So thing 8 is all about tagging and how beneficial (or non-beneficial) it can be!
The first task was to read Clay Shirky’s Ontology is Overrated which is interesting and makes some good points. I personally agree completely with Shirky’s view that the periodic table of the elements is “Best. Classification. Evar.” It is fabulously concise and neat and exactly what you want an organised record to look like!
I also agree with his point about certain cataloguing categories being out-dated. I had a discussion with a fellow Cambridge librarian about this problem just a few days ago and we concluded that while the Library of Congress system is very good, it can often fail when you have a new subject area that just doesn’t fit into any existing category. Plus, some problems do occur when specialist subjects come up and one cataloguer would feel it necessary to place a book in one category, when another would choose differently. One example that springs to mind, after another librarian chat, is the complex world of mathematics. The librarian in question found that a lot of the existing mathematics books had been put into sub-categories that were not accurate. Of course the issue that arises here is that this librarian specialises in maths, while many other don’t, so how do we get around such a dilemma?
This is possibly where tagging comes in. In Cam23’s post on this topic, the possibility for incorporating the process of tagging into OPAC. While this would not replace the more traditional access points, it would aim to complement them somewhat. I think this is an excellent idea. Not only does it allow for library users to feel like they have some kind of input but students studying specific things can tag core texts and other things of interest using language that would be appropriate to them and their classmates. A whole system of code words for each module or class could evolve and future students would learn what these code words are and how they apply to them.
However, as with a lot of things, tags can go a bit wrong from time to time. For example, how would errors such as spelling mistakes be corrected? What if someone tagged something with a subject tag that was completely inappropriate or misinformed? If the use of tags is supposed to be a free and organic, then what would happen if someone were to come in and correct these mistakes? Would they even be mistakes in need of correction if one person misunderstood the original tagger’s intention or subject material?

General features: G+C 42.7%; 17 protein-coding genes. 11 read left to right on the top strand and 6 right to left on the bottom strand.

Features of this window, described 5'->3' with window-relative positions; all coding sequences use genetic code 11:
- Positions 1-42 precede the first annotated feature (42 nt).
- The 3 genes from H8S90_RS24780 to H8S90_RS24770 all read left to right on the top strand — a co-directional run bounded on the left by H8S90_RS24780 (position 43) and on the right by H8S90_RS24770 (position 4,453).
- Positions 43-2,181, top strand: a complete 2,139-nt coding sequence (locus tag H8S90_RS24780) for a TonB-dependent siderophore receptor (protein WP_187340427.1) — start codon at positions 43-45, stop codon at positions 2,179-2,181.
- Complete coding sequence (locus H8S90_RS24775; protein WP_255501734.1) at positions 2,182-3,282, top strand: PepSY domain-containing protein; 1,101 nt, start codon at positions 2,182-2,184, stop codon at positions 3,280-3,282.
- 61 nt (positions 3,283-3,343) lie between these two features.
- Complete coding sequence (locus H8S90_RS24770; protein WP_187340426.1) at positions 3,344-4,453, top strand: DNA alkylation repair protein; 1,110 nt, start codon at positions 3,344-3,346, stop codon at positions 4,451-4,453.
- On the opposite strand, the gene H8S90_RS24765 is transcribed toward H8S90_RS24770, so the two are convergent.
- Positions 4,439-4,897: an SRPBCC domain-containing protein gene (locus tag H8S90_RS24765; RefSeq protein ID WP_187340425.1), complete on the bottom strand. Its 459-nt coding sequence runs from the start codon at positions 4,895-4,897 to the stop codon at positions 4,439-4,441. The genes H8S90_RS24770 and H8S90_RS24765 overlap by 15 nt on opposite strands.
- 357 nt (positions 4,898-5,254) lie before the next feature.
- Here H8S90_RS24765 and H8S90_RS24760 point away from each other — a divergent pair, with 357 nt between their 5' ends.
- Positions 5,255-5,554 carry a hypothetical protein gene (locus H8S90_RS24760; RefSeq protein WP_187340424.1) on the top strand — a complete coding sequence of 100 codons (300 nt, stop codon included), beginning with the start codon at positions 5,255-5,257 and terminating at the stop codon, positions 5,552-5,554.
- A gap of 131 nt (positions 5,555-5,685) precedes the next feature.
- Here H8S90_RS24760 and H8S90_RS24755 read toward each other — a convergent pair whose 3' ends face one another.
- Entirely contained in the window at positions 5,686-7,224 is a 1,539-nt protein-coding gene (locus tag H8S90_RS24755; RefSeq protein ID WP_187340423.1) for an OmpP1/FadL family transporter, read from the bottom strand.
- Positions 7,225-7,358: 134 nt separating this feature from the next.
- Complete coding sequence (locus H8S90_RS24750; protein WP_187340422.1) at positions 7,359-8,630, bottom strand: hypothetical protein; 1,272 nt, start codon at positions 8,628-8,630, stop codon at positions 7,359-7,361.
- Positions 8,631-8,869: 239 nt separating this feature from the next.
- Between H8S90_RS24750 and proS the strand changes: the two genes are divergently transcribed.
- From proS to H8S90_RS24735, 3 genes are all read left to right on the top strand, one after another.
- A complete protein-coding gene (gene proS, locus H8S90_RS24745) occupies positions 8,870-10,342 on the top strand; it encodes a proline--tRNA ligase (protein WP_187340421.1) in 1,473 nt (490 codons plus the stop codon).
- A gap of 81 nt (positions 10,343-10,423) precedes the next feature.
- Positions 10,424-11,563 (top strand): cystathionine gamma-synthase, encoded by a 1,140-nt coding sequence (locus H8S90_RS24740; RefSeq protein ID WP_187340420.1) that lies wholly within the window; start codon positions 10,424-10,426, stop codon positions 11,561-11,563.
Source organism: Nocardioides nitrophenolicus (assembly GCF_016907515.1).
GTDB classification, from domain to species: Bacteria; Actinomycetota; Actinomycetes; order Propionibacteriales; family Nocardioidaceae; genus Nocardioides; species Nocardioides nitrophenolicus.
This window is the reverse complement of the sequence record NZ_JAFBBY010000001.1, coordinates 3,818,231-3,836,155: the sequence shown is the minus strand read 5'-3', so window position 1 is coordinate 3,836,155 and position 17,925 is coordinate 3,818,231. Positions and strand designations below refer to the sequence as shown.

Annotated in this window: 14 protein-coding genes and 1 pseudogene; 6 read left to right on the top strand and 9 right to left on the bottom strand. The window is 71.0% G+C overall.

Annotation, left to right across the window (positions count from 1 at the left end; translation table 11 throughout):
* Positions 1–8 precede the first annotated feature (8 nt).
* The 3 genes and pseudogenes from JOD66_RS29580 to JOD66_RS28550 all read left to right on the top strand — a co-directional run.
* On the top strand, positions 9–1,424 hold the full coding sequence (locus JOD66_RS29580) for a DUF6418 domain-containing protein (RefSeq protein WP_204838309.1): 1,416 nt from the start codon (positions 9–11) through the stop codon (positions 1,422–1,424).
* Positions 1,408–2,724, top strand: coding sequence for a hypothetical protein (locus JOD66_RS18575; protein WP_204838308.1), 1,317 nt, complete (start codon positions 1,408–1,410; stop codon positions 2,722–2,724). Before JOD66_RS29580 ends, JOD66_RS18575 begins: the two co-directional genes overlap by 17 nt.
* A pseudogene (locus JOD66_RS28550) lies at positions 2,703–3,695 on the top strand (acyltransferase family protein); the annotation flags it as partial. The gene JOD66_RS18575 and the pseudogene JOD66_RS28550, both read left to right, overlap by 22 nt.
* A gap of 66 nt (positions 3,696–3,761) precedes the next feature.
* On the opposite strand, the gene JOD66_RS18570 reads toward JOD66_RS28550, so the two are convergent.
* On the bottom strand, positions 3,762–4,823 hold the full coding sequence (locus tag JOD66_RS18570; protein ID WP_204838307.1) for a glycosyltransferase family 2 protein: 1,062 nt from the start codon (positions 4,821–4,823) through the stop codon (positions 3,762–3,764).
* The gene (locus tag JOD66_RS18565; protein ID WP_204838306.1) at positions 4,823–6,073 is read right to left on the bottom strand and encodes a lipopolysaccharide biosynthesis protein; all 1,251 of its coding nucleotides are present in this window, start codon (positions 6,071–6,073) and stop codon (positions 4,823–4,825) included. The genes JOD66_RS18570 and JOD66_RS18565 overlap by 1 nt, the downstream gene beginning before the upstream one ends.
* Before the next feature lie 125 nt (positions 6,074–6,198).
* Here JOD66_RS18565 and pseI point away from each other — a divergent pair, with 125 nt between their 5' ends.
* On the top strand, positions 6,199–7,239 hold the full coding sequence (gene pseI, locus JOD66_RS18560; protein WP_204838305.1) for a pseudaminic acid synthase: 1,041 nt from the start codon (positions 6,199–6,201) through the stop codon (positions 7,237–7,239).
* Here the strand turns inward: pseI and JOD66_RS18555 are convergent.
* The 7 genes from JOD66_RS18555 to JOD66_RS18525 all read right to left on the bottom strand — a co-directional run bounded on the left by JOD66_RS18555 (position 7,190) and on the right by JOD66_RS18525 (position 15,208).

I feel that tags can sometimes cause more problems than they sometimes solve. Tagging a personal blog keeps it small and controlled, without much room for error. But, when you go and find a massive YouTube “hit” or something else that has gone viral, if you look at the tags you’ll sometimes find that they range from “kitchen sink” to “person” when the video in question is a pop spoof video or something similar. Its this overuse of tags that abuses the search systems and therefore the user experience. Plus its just cheating. Tag appropriately and thoroughly to get a good readership of your blog or view of your podcast or vlog (video blog) but don’t be silly with it!
I find Thing 8 has raised a lot more questions than it has necessarily answered which is good! Lots to think about.
To summarise, tagging is great for organising stuff. Keeping your blog neat and tidy. There are apps that allow for you to have a word bubble of sorts that takes from your tags so readers can click on anything that looks interesting and can browse that tagged subject area. However, when looking at tagging in the context of the reader tagging OPAC and the like, it could get a lot more complex than is neccessary and could result in a lot of distracting white noise to what should be a simple search for a book.
Who knows, it could really work though! I’m going to try and tag a few of my entries.
To finish, it was Zombie Day yesterday at ScienceBlogs (I follow a few) and I found this funny library/zombie relationship video. Enjoy!